Calculating Credibility examines—and ultimately rejects—a fundamental belief held by laypeople and the makers of American foreign policy: the notion that backing down during a crisis reduces a country's future credibility. Fear of diminished credibility motivated America's costly participation in the Korean and Vietnam wars, and, since the end of the Cold War, this concern has continued to guide American policy decisions. Daryl G. Press uses historical evidence, including declassified documents, to answer two crucial questions: When a country backs down in a crisis, does its credibility suffer? How do leaders assess their adversaries' credibility? Press illuminates the decision-making processes behind events such as the crises in Europe that preceded World War II, the superpower showdowns over Berlin in the 1950s and 60s, and the Cuban Missile Crisis. When leaders face the prospect of high-stakes military conflicts, Press shows, they do not assess their adversaries' credibility by peering into their opponents' past and evaluating their history of keeping or breaking commitments. Power and interests in the current crisis—not past actions—determine the credibility of a threat. Press demonstrates that threats are credible only if backed by sufficient power and only if pursuing important interests. Press believes that Washington's obsession with the dangers of backing down has made U.S. foreign policy unnecessarily rigid. In every competitive environment—sports, gambling, warfare—competitors use feints and bluffs to tremendous advantage. Understanding the real sources of credibility, Press asserts, would permit a more flexible, and more effective, foreign policy.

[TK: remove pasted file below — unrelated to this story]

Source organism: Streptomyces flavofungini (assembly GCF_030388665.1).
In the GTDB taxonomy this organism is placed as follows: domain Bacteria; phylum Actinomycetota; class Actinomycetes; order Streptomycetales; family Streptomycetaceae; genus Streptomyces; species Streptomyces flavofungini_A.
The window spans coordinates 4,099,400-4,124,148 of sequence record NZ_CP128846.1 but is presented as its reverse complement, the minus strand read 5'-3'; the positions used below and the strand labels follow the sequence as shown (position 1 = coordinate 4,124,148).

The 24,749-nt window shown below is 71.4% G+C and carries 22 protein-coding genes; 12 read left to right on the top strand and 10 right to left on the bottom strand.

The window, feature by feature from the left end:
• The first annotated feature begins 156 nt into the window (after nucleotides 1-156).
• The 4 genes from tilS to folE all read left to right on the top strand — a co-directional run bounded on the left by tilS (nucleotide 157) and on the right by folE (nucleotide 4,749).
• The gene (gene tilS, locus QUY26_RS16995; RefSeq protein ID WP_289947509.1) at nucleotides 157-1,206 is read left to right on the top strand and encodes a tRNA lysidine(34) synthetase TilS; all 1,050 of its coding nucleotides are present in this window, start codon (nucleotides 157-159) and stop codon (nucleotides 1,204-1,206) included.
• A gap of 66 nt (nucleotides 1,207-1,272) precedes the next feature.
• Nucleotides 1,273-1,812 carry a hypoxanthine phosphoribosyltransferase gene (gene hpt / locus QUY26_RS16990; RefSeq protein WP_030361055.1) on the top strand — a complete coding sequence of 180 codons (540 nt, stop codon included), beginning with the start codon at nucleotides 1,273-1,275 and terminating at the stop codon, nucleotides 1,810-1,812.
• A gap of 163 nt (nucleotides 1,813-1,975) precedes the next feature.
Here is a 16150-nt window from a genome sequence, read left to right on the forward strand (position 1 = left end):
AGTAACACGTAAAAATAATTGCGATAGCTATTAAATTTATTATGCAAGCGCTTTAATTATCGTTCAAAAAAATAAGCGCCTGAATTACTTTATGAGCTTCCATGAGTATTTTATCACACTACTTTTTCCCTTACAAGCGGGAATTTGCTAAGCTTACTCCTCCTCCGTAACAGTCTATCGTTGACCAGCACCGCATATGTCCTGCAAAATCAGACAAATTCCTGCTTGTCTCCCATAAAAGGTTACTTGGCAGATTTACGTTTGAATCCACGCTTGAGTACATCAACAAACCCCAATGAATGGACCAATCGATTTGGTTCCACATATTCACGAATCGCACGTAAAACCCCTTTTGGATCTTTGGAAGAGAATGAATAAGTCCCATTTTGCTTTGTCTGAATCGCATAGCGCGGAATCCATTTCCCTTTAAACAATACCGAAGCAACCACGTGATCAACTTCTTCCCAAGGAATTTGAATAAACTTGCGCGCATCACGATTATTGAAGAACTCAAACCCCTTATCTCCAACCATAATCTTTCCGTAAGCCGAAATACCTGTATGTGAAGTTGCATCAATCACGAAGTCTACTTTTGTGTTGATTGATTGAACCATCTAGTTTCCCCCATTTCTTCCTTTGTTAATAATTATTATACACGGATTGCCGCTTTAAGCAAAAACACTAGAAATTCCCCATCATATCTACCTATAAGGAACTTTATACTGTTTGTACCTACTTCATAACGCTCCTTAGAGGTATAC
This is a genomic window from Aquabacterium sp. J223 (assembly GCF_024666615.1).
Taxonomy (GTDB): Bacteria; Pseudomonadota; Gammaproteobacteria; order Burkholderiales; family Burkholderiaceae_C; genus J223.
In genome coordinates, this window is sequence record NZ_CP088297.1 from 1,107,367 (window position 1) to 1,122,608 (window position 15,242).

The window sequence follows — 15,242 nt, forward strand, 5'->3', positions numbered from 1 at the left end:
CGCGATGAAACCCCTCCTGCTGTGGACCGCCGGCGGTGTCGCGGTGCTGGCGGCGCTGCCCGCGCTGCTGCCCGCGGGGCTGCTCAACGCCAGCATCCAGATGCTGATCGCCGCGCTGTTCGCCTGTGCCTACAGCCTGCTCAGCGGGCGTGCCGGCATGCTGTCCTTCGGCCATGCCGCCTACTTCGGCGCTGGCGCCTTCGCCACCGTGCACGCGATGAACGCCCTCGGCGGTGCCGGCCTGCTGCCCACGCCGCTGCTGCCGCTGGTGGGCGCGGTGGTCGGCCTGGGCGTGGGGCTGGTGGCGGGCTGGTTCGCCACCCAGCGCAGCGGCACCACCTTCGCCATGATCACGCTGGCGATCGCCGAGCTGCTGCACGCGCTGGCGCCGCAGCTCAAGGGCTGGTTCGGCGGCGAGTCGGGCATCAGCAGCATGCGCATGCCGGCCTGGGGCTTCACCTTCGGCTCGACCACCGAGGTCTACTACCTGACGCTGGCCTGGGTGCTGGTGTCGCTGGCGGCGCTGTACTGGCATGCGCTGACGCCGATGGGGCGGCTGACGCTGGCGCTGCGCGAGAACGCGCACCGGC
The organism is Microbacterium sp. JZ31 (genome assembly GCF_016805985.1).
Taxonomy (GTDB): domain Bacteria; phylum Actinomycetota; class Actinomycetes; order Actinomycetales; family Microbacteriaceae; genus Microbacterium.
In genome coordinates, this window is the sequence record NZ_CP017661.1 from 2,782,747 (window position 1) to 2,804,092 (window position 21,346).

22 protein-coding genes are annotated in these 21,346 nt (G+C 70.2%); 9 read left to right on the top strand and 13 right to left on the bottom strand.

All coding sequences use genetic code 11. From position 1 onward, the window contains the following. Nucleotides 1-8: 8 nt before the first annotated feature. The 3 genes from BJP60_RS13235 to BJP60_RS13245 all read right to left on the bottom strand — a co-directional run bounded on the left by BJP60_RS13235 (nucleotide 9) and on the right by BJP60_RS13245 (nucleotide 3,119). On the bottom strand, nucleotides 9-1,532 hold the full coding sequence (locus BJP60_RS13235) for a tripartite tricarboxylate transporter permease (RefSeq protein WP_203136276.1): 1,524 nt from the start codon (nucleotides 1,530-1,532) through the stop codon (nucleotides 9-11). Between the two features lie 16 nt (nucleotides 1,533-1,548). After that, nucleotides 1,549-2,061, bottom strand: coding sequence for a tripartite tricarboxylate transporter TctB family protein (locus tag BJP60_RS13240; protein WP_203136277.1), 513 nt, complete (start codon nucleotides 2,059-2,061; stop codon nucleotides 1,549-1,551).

This annual series provides comprehensive analysis on current and emerging issues of international trade and macroeconomics. Practitioners and academics contribute to each volume, with papers that provide an in-depth look at a particular topic. The third edition focuses on policy challenges for the next millennium. Contents include: "Fixing for Your Life" Guillermo Calvo and Carmen Reinhart (University of Maryland) "Verifiability and the Vanishing Intermediate Exchange Rate Regime" Jeffrey Frankel (Harvard University), Sergio Schmukler, and Luis Servén (World Bank) "Short- and Long-Run Integration: Do Capital Controls Matter?" Graciela Kaminsky (George Washington University) and Sergio Schmukler (World Bank) "The Role and Effectiveness of the WTO Dispute Settlement Mechanism" John H. Jackson (Georgetown University) "Regulatory Protectionism, Developing Nations, and a Two-Tier World Trade System" Richard E. Baldwin (Graduate Institute of International Studies) "Trade Policy: What's Next?" W. Bowman Cutter (Warburg Pincus), Richard Haass (Brookings Institution), and Daniel Tarullo (Georgetown University)
"In this edition, Meyer's analysis of the correlation between newspaper quality and profitability is updated and applied to recent developments in the newspaper industry. Meyer argues that understanding the relationship between quality and profit is central to sustaining journalistic excellence and preserving journalism's unique social functions." -- Provided by the publisher.
What Counts as Credible Evidence in Applied Research and Evaluation thoroughly covers one of the most fundamental issues facing applied research and evaluation practice today - what counts as sound evidence for decision making? An internationally renowned line up of authors explore a wide range of issues that address the fundamental challenges of designing and executing high quality applied research and evaluation studies. Readers will come away from this volume with a new and clear understanding of the philosophical, theoretical, methodological, political, and ethical dimensions of gathering credible evidence to answer fundamental research and evaluation questions across diverse disciplinary boundaries and "real world" contexts.